Figure 2. Breakup of Gondwanaland into Africa and South America along a triple junction in the Gulf of Guinea; the third arm failed and formed the Benue Trough. After Jev et al. [25].

position of what is now the outer Niger Delta. The failed arm of the triple structure is the Anambra-Benue rift valley within which oceanic crust did not develop. The African and South American continent drew apart along the ridge—transform system of the Gulf of Guinea and South Atlantic arms of the junction (Figure 2). The rivers flowing along the Benue-Anambra failed arm disgorged into a regional downwarp of the oceanic crust in the area of the triple junction. The tectonic frame work of the continental margin along the West coast of equatorial Africa is controlled by cretaceous fracture zones expressed as trenches and ridges in the deep Atlantic. The Pre-Tertiary structural framework controlled the direction and position of the progradational fill. As the pre Tertiary structural depression was filled, the depositional centres moved seawards in consequence and the coastal plain deposits became progressively younger in that direction. The Delta progrades across the narrow continental shelf and beyond the continental margin. During Oligocene-Miocene, the Delta complex had prograded southwards into deep waters and out onto the rapidly subsiding oceanic crust.

Stratigraphy of the Niger Delta

The stratigraphy of the Niger Delta can be divided into three diachronous units of Eocene to Recent age that form a major regressive cycle [17]. The uppermost unit, the Benin Formation, comprises continental/fluviatile and backswamp deposits up to 2500 m thick which is underlain by the Agbada Formation of paralic, brackish to marine, coastal and fluvio-marine deposits, organized into coarsening upwards “offlap” cycles. The underlying Akata Formation comprises up to 6500 m of marine pro-delta clays. Shales of the Akata Formation are over pressured and have deformed in response to delta progradation. These shales facilitate regional decollement for up-dip extension and down-dip compression. Shales of the Akata Formation constitute a world-class source rock. Deepwater turbidite sands also exist within this formation. The crossection of the Niger Delta is presented in Figure 3 while the correlation of subsurface formations are presented in Table 1.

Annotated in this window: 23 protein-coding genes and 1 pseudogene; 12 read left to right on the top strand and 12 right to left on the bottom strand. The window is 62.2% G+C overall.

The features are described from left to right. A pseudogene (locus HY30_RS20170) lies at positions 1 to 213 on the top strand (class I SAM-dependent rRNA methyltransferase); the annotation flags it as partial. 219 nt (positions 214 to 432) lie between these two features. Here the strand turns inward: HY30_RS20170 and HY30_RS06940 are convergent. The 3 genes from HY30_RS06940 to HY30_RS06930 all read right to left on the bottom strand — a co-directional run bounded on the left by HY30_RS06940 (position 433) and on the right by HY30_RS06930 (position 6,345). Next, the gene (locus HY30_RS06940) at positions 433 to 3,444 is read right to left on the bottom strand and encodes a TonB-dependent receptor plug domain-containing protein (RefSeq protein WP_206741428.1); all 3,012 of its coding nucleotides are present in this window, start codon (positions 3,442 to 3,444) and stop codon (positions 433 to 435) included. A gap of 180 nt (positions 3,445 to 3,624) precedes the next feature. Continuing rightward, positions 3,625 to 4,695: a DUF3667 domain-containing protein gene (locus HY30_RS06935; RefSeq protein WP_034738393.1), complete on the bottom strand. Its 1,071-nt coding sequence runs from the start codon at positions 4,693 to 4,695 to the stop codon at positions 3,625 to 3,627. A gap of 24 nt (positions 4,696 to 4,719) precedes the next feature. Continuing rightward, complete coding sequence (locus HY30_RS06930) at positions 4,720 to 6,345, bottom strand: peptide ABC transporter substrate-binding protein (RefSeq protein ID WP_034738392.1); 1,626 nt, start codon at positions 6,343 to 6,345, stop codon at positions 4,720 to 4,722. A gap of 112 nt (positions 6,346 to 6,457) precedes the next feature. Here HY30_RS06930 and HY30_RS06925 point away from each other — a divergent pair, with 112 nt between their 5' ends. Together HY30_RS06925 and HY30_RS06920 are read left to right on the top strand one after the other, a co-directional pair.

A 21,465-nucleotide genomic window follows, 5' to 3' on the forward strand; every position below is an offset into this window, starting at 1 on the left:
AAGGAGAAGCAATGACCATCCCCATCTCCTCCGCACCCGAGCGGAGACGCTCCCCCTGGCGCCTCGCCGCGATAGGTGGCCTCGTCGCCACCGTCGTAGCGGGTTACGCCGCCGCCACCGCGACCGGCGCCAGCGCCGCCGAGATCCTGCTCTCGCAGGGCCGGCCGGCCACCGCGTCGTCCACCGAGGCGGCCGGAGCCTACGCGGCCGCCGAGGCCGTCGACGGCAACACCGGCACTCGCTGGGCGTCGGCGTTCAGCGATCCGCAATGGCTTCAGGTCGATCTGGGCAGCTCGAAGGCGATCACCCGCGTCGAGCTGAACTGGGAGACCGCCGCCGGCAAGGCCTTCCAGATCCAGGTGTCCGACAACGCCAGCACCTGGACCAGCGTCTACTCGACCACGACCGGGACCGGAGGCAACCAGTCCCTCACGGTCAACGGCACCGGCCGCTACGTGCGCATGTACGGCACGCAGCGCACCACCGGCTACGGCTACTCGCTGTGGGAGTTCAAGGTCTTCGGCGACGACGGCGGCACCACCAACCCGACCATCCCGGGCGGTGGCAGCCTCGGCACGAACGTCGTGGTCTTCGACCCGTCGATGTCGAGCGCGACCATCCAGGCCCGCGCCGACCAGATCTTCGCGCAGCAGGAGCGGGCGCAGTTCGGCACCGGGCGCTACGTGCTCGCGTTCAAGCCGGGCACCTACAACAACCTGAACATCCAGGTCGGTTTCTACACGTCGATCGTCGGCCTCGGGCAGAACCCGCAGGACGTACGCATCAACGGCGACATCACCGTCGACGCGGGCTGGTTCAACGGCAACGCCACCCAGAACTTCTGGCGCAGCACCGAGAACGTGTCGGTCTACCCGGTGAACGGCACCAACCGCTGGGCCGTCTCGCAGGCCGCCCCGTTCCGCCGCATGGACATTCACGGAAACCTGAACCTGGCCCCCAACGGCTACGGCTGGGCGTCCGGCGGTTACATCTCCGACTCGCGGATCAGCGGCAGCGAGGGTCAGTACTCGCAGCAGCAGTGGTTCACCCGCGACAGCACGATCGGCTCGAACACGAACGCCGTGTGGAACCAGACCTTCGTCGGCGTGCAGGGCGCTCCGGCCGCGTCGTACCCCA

4. Methodology

Datasets used in this study was provided by an oil and gas producing company in the region. A summary of the well log information is presented in Table 2 The dataset include: a post stacked 3D seismic survey, covering an area of 528 km2; composite log of 7 wells (AD1, AD2, AD3, AD4, AD5, AD6 and AD7) containing Laterolog-Deep Resistivity, Bulk Density, Gamma Ray, RHOB and NPHI logs. Deviation data for well AD6 and AD7 were also made available in .txt format. A check shot data from well AD1 was used to convert from time to depth across the survey. The logs used for the analysis of the wells are grouped into three categories which include lithology logs (Gamma Ray log, VSH log), resistivity logs (Res, LLD, LLS) and the porosity logs (Density (RHOB), neutron

Figure 3. Cross section Niger Delta, Anambra and Abakaliliki Basins showing their lithosratigraphic unts Cross section Niger Delta. After Benkhelil [26].

Table 1. Subsurface formations in Niger Delta complex and their surface outcrops. After Short and Stauble [17].